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How to Stress Less

You can face your too-much-to-do day without tensing up or listening to every crazy thought your brain churns out. Are you ready to learn how?

By Meredith Janson

How You Can Relieve Stress

It's been a long, long day. You skipped lunch, ran 50 errands, and now you realize that your whole head is aching, you are seriously cranky, and every muscle in your body is sore. Your life, as they say, is out of control. But that doesn't mean you have to suffer. "There's a lot you can do to relieve stress, even in a single moment, if you prepare yourself," says Herbert Benson, M.D., director emeritus, Benson-Henry Institute for Mind-Body Medicine at Massachusetts General Hospital. Next time you're feeling frenzied, frustrated, and fed up, try one of our instant serenity tips.

Tension Trigger #1

It's 3 a.m. and you're wide awake, heart racing as you worry about tomorrow's staff meeting.

How to Stress Less: Picture a soothing scene.
"Our bodies respond as well when we imagine walking on the beach or sitting in our backyard as when we actually go there," says Leslie Davenport, author of Healing and Transformation Through Self-Guided Imagery (Celestial Arts). Mental images are a powerful way to create a calming link between the mind and body. Close your eyes and take a few slow, deep breaths. Spend five minutes visualizing a peaceful spot, making it feel real by noticing details like air temperature, sounds, scents, and colors.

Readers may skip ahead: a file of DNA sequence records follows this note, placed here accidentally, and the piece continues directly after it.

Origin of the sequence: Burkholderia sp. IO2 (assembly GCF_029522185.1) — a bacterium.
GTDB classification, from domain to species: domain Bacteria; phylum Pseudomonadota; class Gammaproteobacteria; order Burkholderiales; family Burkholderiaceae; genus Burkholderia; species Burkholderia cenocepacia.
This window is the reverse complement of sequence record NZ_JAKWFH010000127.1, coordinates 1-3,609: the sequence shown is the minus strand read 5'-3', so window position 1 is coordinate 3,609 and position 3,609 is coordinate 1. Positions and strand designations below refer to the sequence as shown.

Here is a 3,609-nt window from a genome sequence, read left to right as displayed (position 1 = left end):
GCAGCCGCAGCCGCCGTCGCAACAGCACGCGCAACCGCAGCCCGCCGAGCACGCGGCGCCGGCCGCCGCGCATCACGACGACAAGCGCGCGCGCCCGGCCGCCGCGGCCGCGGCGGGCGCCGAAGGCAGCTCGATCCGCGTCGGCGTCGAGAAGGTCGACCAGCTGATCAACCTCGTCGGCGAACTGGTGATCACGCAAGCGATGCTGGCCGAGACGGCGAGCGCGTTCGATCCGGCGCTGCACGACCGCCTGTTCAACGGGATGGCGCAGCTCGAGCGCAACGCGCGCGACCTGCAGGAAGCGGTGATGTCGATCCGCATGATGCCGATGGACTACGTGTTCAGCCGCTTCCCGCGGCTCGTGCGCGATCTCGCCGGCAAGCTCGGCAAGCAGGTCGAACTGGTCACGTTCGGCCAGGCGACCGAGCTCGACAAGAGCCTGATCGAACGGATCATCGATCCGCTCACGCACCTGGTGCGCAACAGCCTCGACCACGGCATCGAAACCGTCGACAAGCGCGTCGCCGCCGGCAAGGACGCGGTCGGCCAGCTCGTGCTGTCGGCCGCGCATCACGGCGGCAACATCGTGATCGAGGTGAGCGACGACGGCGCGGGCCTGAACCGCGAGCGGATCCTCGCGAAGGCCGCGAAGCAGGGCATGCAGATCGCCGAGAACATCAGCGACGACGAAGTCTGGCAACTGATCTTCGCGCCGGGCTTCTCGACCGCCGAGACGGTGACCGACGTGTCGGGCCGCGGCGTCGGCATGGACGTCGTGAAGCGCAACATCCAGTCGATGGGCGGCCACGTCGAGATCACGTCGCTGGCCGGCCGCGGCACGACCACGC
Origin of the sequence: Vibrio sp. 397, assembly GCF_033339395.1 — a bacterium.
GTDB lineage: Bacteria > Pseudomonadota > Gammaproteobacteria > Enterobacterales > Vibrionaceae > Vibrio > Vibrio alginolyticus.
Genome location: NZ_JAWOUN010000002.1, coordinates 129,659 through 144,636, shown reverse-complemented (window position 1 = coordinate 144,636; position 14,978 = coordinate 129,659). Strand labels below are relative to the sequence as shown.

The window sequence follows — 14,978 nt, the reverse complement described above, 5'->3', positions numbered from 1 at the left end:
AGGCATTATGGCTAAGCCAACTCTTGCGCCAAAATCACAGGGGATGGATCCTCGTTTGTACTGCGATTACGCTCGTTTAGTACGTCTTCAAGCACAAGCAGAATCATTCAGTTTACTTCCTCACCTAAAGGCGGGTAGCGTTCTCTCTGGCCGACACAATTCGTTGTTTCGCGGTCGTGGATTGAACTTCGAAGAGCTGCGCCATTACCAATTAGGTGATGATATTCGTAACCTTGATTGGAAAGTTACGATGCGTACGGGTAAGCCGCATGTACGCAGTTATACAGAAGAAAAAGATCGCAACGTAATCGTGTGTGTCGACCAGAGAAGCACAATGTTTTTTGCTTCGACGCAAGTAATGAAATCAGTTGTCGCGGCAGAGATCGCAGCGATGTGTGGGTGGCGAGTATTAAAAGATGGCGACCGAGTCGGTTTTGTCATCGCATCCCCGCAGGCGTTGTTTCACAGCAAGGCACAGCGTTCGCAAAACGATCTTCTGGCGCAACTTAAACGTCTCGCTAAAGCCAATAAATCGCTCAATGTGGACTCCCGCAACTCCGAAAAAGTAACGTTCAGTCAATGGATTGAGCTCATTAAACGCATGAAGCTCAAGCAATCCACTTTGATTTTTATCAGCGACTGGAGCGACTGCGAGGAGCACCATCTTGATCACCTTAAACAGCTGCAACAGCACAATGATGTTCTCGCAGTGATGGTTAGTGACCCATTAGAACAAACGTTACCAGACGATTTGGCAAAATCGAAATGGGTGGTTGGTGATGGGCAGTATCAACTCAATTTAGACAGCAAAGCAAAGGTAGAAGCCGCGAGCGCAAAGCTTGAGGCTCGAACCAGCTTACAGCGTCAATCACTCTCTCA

Tension Trigger #2

The kids are clamoring for dinner, your mother calls to say she needs you to pick up her prescription right this minute, and your neck and shoulders are in knots.

How to Stress Less: Give yourself a mini-massage.
"It's a fail-safe way to reduce your heart rate, slow the release of stress hormones, and boost serotonin," says Tiffany Field, Ph.D., director of the Touch Research Institute at the University of Miami School of Medicine. Try this anywhere, anytime shoulder stretch from Katy Dreyfus, author of The Massage Deck (Chronicle Books). Tilt your head to the right. With your right hand, press into the muscles between your left shoulder and base of the neck. As you squeeze, rotate the left shoulder in small circles. Repeat on the other side.

Tension Trigger #3

You're obsessed that your son's C+ in geometry will ruin his chances of getting into college.

How to Stress Less: Stop for a reality check.
In all likelihood, you're being driven to distraction by ideas from your own overactive imagination. "Most of what we say to ourselves is negative," says Alice Domar, Ph.D., coauthor of Be Happy Without Being Perfect (Crown). "It's human nature. But you can learn to stop those stressful thoughts." When you're feeling overwhelmed, create a short phrase that describes what you're feeling (for instance, "He'll never get into a good school,") then ask yourself whether this scenario is more of a knee-jerk assumption, or is supported by real evidence. Now invent a more factually accurate statement. For example: "My son may struggle with math, but he excels in other subjects, so his college prospects are still good."

Tension Trigger #4

The clock's ticking—you have only 20 minutes to drop off the dry cleaning before you have to pick up the kids from practice. Meanwhile, the guy at the cleaners is taking his sweet time with the customer in front of you.

How to Stress Less: Count your way to calm.